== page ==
As some background info about his approach when scoring a new web series, Chris told me he usually receives the whole picture locked season, then watches everything and starts scoring. Overly attached Andy he then just scored from the first to the last episode, bringing back themes from the first episode every now and then to make the whole series feel like a cohesive work. With other web series he picks an important moment of the series from any episode and bases his score on that very moment.
Without boundaries: The freedom of being your own producer
The truism of “plenty of fish in the sea” from the first episode of Overly attached Andy was also the topic of a recent short film Chris has worked on, called Go Fish. This brought us to talk about his and his girlfriend’s works.
Renée Felice Smith, Chris’ girlfriend, is known from her over 130 episodes on ‘Navy CIS: L.A.’ as Nell Jones. Renée and Chris started in 2012 producing, writing and directing their own short films as well as a music video to “stay creative and tell the stories that we want to tell.” And that’s how Young(ish) as well as the more recent Go Fish came about:
Young(ish) was our first film and Renée wrote it on her own. It’s a really nice story of an elderly couple who go to a park because there’s a pirate ship playground on the beach. They go to the beach, sit on a bench and wind up going to play on the playground. When they do so, they are temporarily transformed back into the eight year old versions of themselves. They have a day playing on the beach as children and then get picked up by their children who are 40 year old people. They go home and you see them again as who they are as these people in their 80s. It’s a nice story of how life is cyclical and also that youth is a state of mind more than a number, more than an age. And again it gave me a great canvas to make a piece of music that was whimsical and fun and beautiful but also a little bit sad. But it doesn’t feel overly sad, it’s just the understanding that they have aged and they miss being young, being children. It’s more celebrating their life than anything.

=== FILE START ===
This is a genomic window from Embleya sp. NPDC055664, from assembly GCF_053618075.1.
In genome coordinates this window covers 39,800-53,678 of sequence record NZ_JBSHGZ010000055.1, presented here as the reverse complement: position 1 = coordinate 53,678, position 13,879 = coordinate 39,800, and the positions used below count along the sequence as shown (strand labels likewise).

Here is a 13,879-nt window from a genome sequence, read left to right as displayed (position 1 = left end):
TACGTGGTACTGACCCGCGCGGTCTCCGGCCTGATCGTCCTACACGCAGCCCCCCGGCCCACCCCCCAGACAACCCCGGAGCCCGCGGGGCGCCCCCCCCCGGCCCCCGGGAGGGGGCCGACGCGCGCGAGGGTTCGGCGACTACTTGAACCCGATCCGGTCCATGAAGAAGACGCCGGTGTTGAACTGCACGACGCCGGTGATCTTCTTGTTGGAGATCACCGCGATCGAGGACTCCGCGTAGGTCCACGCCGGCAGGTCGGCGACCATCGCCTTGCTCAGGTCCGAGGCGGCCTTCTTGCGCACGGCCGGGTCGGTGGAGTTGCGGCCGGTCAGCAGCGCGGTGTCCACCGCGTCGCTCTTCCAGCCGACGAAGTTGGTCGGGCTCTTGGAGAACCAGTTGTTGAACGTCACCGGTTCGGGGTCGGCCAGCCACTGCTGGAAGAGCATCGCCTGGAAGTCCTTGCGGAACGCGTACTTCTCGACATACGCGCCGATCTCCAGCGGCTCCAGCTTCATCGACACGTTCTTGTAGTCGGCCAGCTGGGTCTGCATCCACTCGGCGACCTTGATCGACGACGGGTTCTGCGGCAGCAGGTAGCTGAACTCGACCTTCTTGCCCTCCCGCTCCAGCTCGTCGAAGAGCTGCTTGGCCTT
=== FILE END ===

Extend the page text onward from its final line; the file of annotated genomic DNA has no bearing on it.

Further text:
And then there’s Go Fish:
Renée and I both wanted to make something that reflected the kind of work that we wanna do and the best way to do that is to just make it yourself. So we, I think, successfully made a short film that showcases that side of what we both do.
So Go Fish is a short film that I wrote with her. She then directed it and we produced it together; she’s also in it. It was a really fun project where we wanted to just do something together, of what we had control of and where we could just have fun with. The score for that was really fun for me. It’s quirky and whimsical which is a style that I really like to work in.
It’s about a guy who is going through a break-up and can’t seem to get over his ex. His friend in the very beginning tells him that he should probably get rid of all of her things from his apartment that reminds him of her. So on this journey he’s finding things in the apartment that remind him of her. But when he sees them the viewer actually sees her in his space and she’s talking to him. It seems like she’s a ghost that‘s haunting his home. So it’s basically the physical manifestation of him trying to get over his girlfriend. But it’s done in a funny way. (N.B.: To fully understand it I recommend you to watch this this little clip from the short film.)
But Chris’ and Renée’s collaboration doesn’t end here. Together they also created the pretty entertaining song Yo, Mommy in the vein of The Lonely Island’s Motherlover or schmoyoho’s Sexy Motha. Enjoy!
Yo, Mommy was an idea we came up with to pitch to Funny or Die for Mother’s Day. Mother’s Day was right around the corner and we wanted to try to make something and produce a video. I actually had written that song with a friend of mine years prior. The lyrics were different back then but when we wrote that song back then it was a Mother’s Day gift to our moms. There’s some choice language in there but my mom’s got a good sense of humor so she loved it. So when we reached out to Funny or Die and said we would like to produce this video, we re-recorded the song and I re-wrote the verses for my girlfriend so they were personal for her. Then we recorded her doing it and she did an amazing job as an MC – she’s got a bright future if she wants to be a rapper! Then we shot the music video and she directed it. We rented out a studio and did the whole thing in one day which was a blast.
Creating music for young people with autism: The ‘Up and Away’ theatre play